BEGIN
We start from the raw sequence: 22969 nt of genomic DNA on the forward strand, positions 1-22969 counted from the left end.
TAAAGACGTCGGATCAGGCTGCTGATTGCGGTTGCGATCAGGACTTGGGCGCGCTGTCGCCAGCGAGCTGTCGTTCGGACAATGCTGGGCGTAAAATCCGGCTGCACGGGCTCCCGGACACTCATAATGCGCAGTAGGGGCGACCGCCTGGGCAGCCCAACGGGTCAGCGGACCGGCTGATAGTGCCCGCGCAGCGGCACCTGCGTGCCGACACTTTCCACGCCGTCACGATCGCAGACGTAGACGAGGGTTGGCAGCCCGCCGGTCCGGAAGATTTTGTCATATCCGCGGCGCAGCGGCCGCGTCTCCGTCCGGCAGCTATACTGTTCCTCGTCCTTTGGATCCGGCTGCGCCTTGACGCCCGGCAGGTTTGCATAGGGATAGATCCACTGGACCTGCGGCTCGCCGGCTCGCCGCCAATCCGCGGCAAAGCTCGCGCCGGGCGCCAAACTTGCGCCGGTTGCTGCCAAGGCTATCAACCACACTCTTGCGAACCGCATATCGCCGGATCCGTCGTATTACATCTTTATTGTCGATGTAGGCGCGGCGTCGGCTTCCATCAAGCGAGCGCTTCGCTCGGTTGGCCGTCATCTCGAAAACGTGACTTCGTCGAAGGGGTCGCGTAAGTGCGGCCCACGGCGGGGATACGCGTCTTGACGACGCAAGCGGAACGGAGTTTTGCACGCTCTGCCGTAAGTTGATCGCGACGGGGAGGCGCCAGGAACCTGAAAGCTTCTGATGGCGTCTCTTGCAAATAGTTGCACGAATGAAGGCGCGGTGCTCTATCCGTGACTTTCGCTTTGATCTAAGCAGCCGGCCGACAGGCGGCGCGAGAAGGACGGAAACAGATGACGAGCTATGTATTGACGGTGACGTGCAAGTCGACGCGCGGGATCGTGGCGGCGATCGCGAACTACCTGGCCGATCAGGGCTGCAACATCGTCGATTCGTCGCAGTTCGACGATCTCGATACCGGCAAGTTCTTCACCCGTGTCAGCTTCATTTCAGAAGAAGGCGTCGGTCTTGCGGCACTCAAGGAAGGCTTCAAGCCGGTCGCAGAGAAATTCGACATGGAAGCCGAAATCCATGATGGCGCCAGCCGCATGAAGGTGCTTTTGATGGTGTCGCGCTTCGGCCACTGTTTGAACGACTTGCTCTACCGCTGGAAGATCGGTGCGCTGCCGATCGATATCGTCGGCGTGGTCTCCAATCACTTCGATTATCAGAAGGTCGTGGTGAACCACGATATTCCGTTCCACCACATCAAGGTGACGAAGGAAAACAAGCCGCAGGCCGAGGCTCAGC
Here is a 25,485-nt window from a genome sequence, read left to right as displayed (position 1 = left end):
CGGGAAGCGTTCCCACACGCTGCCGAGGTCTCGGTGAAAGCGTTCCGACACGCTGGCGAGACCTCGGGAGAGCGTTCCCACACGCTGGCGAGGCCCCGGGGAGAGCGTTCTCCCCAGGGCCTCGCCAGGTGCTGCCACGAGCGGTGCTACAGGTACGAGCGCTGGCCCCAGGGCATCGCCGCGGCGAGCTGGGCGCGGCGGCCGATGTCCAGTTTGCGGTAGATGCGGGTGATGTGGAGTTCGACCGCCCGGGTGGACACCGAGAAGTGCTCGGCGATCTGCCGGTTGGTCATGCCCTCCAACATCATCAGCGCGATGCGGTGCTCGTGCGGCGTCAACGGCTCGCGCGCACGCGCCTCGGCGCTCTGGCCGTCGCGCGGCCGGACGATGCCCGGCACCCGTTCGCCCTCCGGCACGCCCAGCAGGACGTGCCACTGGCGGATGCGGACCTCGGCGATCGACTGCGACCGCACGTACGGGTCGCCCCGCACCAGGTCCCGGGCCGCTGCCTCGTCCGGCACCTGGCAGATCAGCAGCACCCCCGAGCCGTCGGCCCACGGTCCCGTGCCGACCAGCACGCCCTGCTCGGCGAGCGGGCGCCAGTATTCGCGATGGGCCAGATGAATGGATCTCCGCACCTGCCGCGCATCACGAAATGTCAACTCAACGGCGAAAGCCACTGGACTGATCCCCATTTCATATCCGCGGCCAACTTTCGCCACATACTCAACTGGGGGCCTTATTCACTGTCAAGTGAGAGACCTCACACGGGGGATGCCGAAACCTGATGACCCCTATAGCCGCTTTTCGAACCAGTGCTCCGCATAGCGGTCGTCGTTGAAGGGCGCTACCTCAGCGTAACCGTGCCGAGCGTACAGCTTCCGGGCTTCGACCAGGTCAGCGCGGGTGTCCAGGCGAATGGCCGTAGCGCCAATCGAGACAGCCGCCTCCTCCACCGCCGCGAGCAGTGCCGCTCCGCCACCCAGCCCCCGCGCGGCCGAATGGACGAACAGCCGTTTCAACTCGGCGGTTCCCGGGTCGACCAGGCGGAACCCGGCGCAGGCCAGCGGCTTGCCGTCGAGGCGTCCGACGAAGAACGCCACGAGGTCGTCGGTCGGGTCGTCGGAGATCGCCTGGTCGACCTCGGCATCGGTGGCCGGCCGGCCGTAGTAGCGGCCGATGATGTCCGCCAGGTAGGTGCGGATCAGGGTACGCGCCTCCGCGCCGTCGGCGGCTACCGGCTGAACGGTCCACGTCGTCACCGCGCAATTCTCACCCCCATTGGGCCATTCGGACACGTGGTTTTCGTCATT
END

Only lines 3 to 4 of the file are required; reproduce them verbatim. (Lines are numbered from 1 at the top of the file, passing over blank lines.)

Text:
Here is a 25,485-nt window from a genome sequence, read left to right as displayed (position 1 = left end):
CGGGAAGCGTTCCCACACGCTGCCGAGGTCTCGGTGAAAGCGTTCCGACACGCTGGCGAGACCTCGGGAGAGCGTTCCCACACGCTGGCGAGGCCCCGGGGAGAGCGTTCTCCCCAGGGCCTCGCCAGGTGCTGCCACGAGCGGTGCTACAGGTACGAGCGCTGGCCCCAGGGCATCGCCGCGGCGAGCTGGGCGCGGCGGCCGATGTCCAGTTTGCGGTAGATGCGGGTGATGTGGAGTTCGACCGCCCGGGTGGACACCGAGAAGTGCTCGGCGATCTGCCGGTTGGTCATGCCCTCCAACATCATCAGCGCGATGCGGTGCTCGTGCGGCGTCAACGGCTCGCGCGCACGCGCCTCGGCGCTCTGGCCGTCGCGCGGCCGGACGATGCCCGGCACCCGTTCGCCCTCCGGCACGCCCAGCAGGACGTGCCACTGGCGGATGCGGACCTCGGCGATCGACTGCGACCGCACGTACGGGTCGCCCCGCACCAGGTCCCGGGCCGCTGCCTCGTCCGGCACCTGGCAGATCAGCAGCACCCCCGAGCCGTCGGCCCACGGTCCCGTGCCGACCAGCACGCCCTGCTCGGCGAGCGGGCGCCAGTATTCGCGATGGGCCAGATGAATGGATCTCCGCACCTGCCGCGCATCACGAAATGTCAACTCAACGGCGAAAGCCACTGGACTGATCCCCATTTCATATCCGCGGCCAACTTTCGCCACATACTCAACTGGGGGCCTTATTCACTGTCAAGTGAGAGACCTCACACGGGGGATGCCGAAACCTGATGACCCCTATAGCCGCTTTTCGAACCAGTGCTCCGCATAGCGGTCGTCGTTGAAGGGCGCTACCTCAGCGTAACCGTGCCGAGCGTACAGCTTCCGGGCTTCGACCAGGTCAGCGCGGGTGTCCAGGCGAATGGCCGTAGCGCCAATCGAGACAGCCGCCTCCTCCACCGCCGCGAGCAGTGCCGCTCCGCCACCCAGCCCCCGCGCGGCCGAATGGACGAACAGCCGTTTCAACTCGGCGGTTCCCGGGTCGACCAGGCGGAACCCGGCGCAGGCCAGCGGCTTGCCGTCGAGGCGTCCGACGAAGAACGCCACGAGGTCGTCGGTCGGGTCGTCGGAGATCGCCTGGTCGACCTCGGCATCGGTGGCCGGCCGGCCGTAGTAGCGGCCGATGATGTCCGCCAGGTAGGTGCGGATCAGGGTACGCGCCTCCGCGCCGTCGGCGGCTACCGGCTGAACGGTCCACGTCGTCACCGCGCAATTCTCACCCCCATTGGGCCATTCGGACACGTGGTTTTCGTCATT